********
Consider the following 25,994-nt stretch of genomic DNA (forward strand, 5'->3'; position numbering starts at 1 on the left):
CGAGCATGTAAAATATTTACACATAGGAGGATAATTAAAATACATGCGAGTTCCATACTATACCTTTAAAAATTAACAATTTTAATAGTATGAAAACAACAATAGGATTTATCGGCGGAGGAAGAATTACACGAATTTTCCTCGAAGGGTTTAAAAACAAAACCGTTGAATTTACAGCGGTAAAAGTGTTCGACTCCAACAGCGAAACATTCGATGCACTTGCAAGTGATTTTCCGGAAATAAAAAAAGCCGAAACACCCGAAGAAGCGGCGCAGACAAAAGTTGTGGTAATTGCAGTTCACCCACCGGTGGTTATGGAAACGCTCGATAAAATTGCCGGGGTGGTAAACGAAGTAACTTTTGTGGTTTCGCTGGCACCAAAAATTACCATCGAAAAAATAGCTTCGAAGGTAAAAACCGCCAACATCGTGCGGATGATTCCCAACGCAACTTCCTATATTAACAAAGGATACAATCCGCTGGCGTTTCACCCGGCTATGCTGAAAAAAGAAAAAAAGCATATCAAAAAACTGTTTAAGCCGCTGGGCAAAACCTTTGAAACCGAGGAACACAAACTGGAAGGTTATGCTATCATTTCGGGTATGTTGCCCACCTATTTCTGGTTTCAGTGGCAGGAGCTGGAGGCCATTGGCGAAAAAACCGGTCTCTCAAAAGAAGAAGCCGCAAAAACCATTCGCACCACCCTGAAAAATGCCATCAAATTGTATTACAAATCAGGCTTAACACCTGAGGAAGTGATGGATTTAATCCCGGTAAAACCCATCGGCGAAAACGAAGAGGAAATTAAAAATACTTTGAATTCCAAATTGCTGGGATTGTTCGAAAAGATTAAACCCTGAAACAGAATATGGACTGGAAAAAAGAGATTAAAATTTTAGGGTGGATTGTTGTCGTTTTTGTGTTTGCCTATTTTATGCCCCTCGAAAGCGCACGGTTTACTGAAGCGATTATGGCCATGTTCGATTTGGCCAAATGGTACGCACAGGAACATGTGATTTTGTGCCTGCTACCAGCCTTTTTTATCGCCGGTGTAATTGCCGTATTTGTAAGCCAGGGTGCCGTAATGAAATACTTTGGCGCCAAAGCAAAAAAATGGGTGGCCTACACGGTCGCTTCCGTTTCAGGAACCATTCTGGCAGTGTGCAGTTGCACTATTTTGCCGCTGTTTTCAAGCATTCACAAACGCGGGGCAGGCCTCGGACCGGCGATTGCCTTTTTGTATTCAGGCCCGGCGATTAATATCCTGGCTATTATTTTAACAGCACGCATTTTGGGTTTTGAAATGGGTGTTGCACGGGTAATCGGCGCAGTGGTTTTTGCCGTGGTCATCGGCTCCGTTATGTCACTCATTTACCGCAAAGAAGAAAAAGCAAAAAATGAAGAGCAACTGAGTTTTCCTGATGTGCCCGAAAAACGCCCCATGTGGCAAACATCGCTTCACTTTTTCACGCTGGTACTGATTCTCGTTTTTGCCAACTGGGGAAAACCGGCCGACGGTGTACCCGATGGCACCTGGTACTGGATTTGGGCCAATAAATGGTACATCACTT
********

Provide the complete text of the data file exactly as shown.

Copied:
Consider the following 25,994-nt stretch of genomic DNA (forward strand, 5'->3'; position numbering starts at 1 on the left):
CGAGCATGTAAAATATTTACACATAGGAGGATAATTAAAATACATGCGAGTTCCATACTATACCTTTAAAAATTAACAATTTTAATAGTATGAAAACAACAATAGGATTTATCGGCGGAGGAAGAATTACACGAATTTTCCTCGAAGGGTTTAAAAACAAAACCGTTGAATTTACAGCGGTAAAAGTGTTCGACTCCAACAGCGAAACATTCGATGCACTTGCAAGTGATTTTCCGGAAATAAAAAAAGCCGAAACACCCGAAGAAGCGGCGCAGACAAAAGTTGTGGTAATTGCAGTTCACCCACCGGTGGTTATGGAAACGCTCGATAAAATTGCCGGGGTGGTAAACGAAGTAACTTTTGTGGTTTCGCTGGCACCAAAAATTACCATCGAAAAAATAGCTTCGAAGGTAAAAACCGCCAACATCGTGCGGATGATTCCCAACGCAACTTCCTATATTAACAAAGGATACAATCCGCTGGCGTTTCACCCGGCTATGCTGAAAAAAGAAAAAAAGCATATCAAAAAACTGTTTAAGCCGCTGGGCAAAACCTTTGAAACCGAGGAACACAAACTGGAAGGTTATGCTATCATTTCGGGTATGTTGCCCACCTATTTCTGGTTTCAGTGGCAGGAGCTGGAGGCCATTGGCGAAAAAACCGGTCTCTCAAAAGAAGAAGCCGCAAAAACCATTCGCACCACCCTGAAAAATGCCATCAAATTGTATTACAAATCAGGCTTAACACCTGAGGAAGTGATGGATTTAATCCCGGTAAAACCCATCGGCGAAAACGAAGAGGAAATTAAAAATACTTTGAATTCCAAATTGCTGGGATTGTTCGAAAAGATTAAACCCTGAAACAGAATATGGACTGGAAAAAAGAGATTAAAATTTTAGGGTGGATTGTTGTCGTTTTTGTGTTTGCCTATTTTATGCCCCTCGAAAGCGCACGGTTTACTGAAGCGATTATGGCCATGTTCGATTTGGCCAAATGGTACGCACAGGAACATGTGATTTTGTGCCTGCTACCAGCCTTTTTTATCGCCGGTGTAATTGCCGTATTTGTAAGCCAGGGTGCCGTAATGAAATACTTTGGCGCCAAAGCAAAAAAATGGGTGGCCTACACGGTCGCTTCCGTTTCAGGAACCATTCTGGCAGTGTGCAGTTGCACTATTTTGCCGCTGTTTTCAAGCATTCACAAACGCGGGGCAGGCCTCGGACCGGCGATTGCCTTTTTGTATTCAGGCCCGGCGATTAATATCCTGGCTATTATTTTAACAGCACGCATTTTGGGTTTTGAAATGGGTGTTGCACGGGTAATCGGCGCAGTGGTTTTTGCCGTGGTCATCGGCTCCGTTATGTCACTCATTTACCGCAAAGAAGAAAAAGCAAAAAATGAAGAGCAACTGAGTTTTCCTGATGTGCCCGAAAAACGCCCCATGTGGCAAACATCGCTTCACTTTTTCACGCTGGTACTGATTCTCGTTTTTGCCAACTGGGGAAAACCGGCCGACGGTGTACCCGATGGCACCTGGTACTGGATTTGGGCCAATAAATGGTACATCACTT